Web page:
Tuesday, December 10, 2019
Flapper Night Shows How Long the Hailey Public Library Has Been Around
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Lindi Lewallen has relished the special events prompted by a year-long celebration of the Hailey Public Library’s centenary.
 
Wednesday, July 17, 2019
 

STORY AND PHOTOS BY KAREN BOSSICK

In February a few dozen people dressed in flapper outfits and zoot suits ducked into The Mint.

As they did, they probably replicated a scene from nearly a hundred years ago. The difference: There was a white sheet cake on the table celebrating 100 years of the Hailey Public Library.

It’s hard to imagine many small towns in America’s West being able to boast about a library that’s a hundred years.

 
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Morgan Brunker researched a decade’s worth of cocktails to put on the evening at The Mint.
 

But the patrons of Hailey’s Public Library are in the middle of a year-long celebration in which they’re playing games of the 1920s, 1930s and other decades, listening to historians talk about Hailey’s origins  and reading books that were popular when the library opened its doors.

Those who took part in the Roaring ‘20s Speakeasy Nite Party had a chance to learn about some of the cocktails fashioned during that decade, much as others would later learn about the origins of such fast foods as SPAM at another event designed to celebrate the library’s centenary.

Morgan Bunkert gave a cocktail chemistry class as she mixed cocktails like The Big Chief, a breakfast cocktail concocted in honor of President William Howard Taft that contained orange zest, rye whiskey, orange juice and a slice of orange.

She recounted how Mary Pickford, a Prohibition Era cocktail made with white rum, pineapple juice and cherry liqueur, was created by the Hotel Nacional de Cuba in honor of the actress during a visit with Charlie Chaplin.

 
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The Lewallens—Lindi, Charlie, Dallas and Jeff—celebrate with John and Monroe Lacerte.
 

Julep, the official cocktail of the Kentucky Derby, got its name from the Arabic word “julab” for a Persian rosewater, said Brunker, and was served in a crystal glass representing the upper class. Kentucky Sen. Henry Clay introduced the bourbon-based drink flavored with mint to the Washington, D.C., crowd and it was often prescribed for those who were sick to their stomach.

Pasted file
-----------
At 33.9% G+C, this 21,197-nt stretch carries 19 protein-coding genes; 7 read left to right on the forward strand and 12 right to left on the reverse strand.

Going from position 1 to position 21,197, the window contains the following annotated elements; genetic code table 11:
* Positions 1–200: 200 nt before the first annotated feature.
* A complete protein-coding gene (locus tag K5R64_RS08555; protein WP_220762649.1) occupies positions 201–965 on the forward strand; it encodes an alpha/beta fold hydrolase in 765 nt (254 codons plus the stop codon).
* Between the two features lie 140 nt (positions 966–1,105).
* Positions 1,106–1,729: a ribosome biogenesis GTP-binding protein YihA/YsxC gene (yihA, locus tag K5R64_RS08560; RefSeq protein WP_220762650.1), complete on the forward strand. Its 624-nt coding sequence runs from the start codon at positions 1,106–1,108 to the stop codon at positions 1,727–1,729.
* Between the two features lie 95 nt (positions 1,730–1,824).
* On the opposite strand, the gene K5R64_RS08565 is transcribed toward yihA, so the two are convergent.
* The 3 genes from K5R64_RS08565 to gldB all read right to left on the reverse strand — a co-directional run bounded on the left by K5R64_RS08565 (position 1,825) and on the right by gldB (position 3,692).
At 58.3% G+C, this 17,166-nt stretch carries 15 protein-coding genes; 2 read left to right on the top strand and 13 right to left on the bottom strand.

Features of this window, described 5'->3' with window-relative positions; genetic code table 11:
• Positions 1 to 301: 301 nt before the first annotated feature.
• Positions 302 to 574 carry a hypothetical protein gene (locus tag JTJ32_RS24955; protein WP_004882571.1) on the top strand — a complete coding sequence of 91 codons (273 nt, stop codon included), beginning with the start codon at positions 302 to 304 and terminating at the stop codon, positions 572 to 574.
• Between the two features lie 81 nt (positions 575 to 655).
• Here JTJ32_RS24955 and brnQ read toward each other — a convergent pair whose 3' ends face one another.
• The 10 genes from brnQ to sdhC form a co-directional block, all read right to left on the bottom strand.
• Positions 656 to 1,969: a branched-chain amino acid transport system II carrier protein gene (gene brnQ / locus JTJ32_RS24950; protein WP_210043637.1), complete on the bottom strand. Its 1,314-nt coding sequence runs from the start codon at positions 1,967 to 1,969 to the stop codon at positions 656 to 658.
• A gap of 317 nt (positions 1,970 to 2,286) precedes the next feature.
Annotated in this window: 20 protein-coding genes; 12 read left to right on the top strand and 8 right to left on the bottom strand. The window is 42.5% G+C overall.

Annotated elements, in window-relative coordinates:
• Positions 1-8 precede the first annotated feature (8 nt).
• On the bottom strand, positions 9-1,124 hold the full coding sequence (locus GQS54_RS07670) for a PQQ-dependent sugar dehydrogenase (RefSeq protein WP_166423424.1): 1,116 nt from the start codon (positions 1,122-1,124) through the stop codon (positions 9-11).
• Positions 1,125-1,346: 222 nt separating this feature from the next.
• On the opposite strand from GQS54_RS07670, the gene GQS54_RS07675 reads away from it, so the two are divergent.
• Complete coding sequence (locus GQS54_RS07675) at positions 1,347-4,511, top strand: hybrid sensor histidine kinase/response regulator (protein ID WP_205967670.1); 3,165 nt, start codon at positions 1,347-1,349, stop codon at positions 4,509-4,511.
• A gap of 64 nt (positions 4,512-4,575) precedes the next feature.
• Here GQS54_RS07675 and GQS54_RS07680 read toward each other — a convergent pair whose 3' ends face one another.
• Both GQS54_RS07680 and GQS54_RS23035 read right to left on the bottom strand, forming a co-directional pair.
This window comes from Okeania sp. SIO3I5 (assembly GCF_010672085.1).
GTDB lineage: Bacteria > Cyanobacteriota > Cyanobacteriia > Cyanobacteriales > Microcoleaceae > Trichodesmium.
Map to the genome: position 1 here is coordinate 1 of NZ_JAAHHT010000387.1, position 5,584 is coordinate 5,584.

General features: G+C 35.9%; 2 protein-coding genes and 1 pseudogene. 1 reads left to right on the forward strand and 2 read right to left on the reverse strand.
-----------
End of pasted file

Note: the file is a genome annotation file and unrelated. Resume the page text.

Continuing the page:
Carol Brown, who volunteers as a Friend with the Hailey Public Library, took a deep sniff.

“It’s medicinal, really.”

The Sidecar, made with cognac, orange liqueur and lemon juice, was created by the Ritz Hotel in Paris in honor of an eccentric military man who was chauffeured around via a sidecar on a motorcycle, Bunker added.

 
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Alexis Lindberg and Jeff Stedman learned that it was fun to dress up and pretend they were someone different than they are.
 

“That’s the one!” exclaimed Martha Burke. “That alone is worth the trip here through the snow.  Supporting the library by drinking cocktails—ohmigosh!”

Attendees enjoyed the chance to dress up in the art deco look with beading, headbands and fringes.

“It’s fun,” said Alexis Lindberg, who was there with Jeff Stedman. “Dressed up like this you can pretend you’re someone other than yourself.”

Of course, the blast from the past put the focus on the Hailey Public Library and its long history that predated anyone in the room.

 
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Sara Baldwin, Caitlyn Mills, LeAnn Gelskey and Brad Gelskey reveled in the evening.
 

“I just felt like celebrating the library,” said Brown, who first became acquainted with the library in 1990. “The book discussions they have when librarians are leading are the best. They put a lot of work into it and it makes you consider the books in ways you might not have.”

Brown was talked into joining the Friends of the Hailey Public Library by Stefanie Dash Marvel, who told her: “This is too valuable to let go.”

“Whenever I talk to people from other countries one of the things they mention is our libraries. Not all countries have free libraries.”

Marvel recounted how she went to a conference in 1987 to learn how to start an organization like the Friends to raise money for the library.

“I started by inviting my friends to join me,” she said. “It was much needed. The budget then was $9,000 for the entire year, and that included what we paid the librarian—Alba Arndt. Back then the library board had to debate whether to buy an encyclopedia or another book because it couldn’t afford both.”

 

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